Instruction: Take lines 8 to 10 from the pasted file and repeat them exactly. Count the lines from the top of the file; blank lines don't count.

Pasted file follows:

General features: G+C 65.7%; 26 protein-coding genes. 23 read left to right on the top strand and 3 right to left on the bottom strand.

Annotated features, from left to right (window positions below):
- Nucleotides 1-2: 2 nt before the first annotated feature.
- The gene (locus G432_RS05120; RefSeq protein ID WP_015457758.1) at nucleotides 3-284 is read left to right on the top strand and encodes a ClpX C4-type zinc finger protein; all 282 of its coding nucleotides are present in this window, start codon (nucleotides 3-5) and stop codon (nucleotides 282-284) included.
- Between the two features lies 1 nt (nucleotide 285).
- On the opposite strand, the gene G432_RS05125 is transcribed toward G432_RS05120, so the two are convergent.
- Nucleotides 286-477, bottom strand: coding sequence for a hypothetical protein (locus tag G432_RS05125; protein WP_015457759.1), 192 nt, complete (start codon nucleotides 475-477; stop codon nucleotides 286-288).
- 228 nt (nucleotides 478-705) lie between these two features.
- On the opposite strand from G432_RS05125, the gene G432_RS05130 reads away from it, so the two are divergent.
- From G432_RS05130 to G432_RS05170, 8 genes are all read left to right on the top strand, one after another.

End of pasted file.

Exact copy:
- 228 nt (nucleotides 478-705) lie between these two features.
- On the opposite strand from G432_RS05125, the gene G432_RS05130 reads away from it, so the two are divergent.
- From G432_RS05130 to G432_RS05170, 8 genes are all read left to right on the top strand, one after another.